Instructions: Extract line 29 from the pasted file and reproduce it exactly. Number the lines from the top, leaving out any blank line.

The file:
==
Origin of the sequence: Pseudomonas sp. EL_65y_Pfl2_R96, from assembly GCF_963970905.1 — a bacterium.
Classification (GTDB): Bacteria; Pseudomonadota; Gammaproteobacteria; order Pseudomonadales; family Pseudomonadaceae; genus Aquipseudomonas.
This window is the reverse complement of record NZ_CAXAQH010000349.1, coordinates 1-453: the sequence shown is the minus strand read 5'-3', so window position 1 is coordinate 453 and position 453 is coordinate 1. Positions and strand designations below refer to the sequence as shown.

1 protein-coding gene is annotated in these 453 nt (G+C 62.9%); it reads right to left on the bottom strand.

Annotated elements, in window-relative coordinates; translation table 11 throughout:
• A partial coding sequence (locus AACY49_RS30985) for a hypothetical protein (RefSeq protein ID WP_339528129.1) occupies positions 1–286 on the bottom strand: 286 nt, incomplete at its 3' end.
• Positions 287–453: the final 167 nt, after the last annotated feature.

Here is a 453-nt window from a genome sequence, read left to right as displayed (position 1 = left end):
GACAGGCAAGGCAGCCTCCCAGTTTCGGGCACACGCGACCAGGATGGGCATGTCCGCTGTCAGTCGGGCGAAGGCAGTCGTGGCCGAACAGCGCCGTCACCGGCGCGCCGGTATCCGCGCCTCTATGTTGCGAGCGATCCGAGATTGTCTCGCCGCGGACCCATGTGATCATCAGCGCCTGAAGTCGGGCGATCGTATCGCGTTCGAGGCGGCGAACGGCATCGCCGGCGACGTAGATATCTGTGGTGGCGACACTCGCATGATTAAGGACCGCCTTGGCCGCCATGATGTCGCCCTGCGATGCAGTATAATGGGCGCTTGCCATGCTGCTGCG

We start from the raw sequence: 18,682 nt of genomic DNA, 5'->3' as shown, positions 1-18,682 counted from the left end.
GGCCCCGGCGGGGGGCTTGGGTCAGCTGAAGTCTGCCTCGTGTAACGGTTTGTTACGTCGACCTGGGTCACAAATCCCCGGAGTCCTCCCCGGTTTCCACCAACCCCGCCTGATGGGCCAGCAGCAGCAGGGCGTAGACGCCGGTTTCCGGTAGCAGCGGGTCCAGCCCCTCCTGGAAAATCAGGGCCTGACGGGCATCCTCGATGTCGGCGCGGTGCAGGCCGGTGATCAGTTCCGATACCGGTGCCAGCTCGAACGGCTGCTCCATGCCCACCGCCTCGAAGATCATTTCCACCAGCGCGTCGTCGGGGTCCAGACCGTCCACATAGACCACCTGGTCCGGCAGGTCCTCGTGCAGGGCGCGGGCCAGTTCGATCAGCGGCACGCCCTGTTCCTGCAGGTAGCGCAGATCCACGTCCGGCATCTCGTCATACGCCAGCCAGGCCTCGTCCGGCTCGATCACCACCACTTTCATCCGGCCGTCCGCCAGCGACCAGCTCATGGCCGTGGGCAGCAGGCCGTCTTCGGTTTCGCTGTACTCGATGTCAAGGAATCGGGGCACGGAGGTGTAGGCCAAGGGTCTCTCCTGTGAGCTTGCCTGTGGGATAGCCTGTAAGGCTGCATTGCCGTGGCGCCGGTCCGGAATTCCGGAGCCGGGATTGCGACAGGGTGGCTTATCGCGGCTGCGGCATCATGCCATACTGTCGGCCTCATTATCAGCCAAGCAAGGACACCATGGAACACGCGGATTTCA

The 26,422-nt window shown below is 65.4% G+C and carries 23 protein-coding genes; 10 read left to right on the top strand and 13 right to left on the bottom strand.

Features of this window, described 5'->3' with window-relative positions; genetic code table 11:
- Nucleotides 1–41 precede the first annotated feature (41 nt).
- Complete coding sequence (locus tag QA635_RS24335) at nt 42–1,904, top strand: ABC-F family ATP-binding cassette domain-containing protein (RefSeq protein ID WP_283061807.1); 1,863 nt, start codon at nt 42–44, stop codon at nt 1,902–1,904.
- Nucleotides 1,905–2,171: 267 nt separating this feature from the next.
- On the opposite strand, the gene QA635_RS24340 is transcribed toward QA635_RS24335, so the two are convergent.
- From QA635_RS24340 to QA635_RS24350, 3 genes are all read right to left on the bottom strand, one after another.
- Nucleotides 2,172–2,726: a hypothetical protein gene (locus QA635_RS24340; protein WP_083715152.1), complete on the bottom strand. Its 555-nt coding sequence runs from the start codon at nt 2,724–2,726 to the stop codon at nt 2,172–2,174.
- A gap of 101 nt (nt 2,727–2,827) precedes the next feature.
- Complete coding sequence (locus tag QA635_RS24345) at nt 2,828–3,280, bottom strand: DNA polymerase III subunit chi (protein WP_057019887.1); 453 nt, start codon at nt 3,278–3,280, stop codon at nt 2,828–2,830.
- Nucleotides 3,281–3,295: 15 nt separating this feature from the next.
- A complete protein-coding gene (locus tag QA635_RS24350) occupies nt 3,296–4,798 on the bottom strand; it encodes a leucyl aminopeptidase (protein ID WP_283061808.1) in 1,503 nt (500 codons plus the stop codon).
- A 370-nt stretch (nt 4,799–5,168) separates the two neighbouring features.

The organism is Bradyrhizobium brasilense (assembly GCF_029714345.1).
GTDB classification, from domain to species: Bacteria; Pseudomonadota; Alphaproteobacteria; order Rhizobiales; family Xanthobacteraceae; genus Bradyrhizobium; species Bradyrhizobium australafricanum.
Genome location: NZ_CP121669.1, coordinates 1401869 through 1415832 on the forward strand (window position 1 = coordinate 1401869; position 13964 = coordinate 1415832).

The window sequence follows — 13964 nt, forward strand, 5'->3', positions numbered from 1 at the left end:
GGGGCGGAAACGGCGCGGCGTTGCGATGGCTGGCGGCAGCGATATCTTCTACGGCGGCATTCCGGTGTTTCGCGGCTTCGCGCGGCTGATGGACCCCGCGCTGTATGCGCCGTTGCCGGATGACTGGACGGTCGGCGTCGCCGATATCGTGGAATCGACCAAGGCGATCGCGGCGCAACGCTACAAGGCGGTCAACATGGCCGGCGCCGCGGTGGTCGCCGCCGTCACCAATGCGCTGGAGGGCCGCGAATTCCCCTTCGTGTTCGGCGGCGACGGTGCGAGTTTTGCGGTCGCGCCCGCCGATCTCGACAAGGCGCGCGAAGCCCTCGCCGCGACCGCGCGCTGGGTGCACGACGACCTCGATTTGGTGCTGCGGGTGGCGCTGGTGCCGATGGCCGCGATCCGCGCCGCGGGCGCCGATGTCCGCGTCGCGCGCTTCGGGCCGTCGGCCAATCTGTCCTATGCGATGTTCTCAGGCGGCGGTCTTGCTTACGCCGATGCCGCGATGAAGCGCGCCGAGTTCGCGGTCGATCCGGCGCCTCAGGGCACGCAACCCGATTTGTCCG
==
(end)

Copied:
GGGGCGGAAACGGCGCGGCGTTGCGATGGCTGGCGGCAGCGATATCTTCTACGGCGGCATTCCGGTGTTTCGCGGCTTCGCGCGGCTGATGGACCCCGCGCTGTATGCGCCGTTGCCGGATGACTGGACGGTCGGCGTCGCCGATATCGTGGAATCGACCAAGGCGATCGCGGCGCAACGCTACAAGGCGGTCAACATGGCCGGCGCCGCGGTGGTCGCCGCCGTCACCAATGCGCTGGAGGGCCGCGAATTCCCCTTCGTGTTCGGCGGCGACGGTGCGAGTTTTGCGGTCGCGCCCGCCGATCTCGACAAGGCGCGCGAAGCCCTCGCCGCGACCGCGCGCTGGGTGCACGACGACCTCGATTTGGTGCTGCGGGTGGCGCTGGTGCCGATGGCCGCGATCCGCGCCGCGGGCGCCGATGTCCGCGTCGCGCGCTTCGGGCCGTCGGCCAATCTGTCCTATGCGATGTTCTCAGGCGGCGGTCTTGCTTACGCCGATGCCGCGATGAAGCGCGCCGAGTTCGCGGTCGATCCGGCGCCTCAGGGCACGCAACCCGATTTGTCCG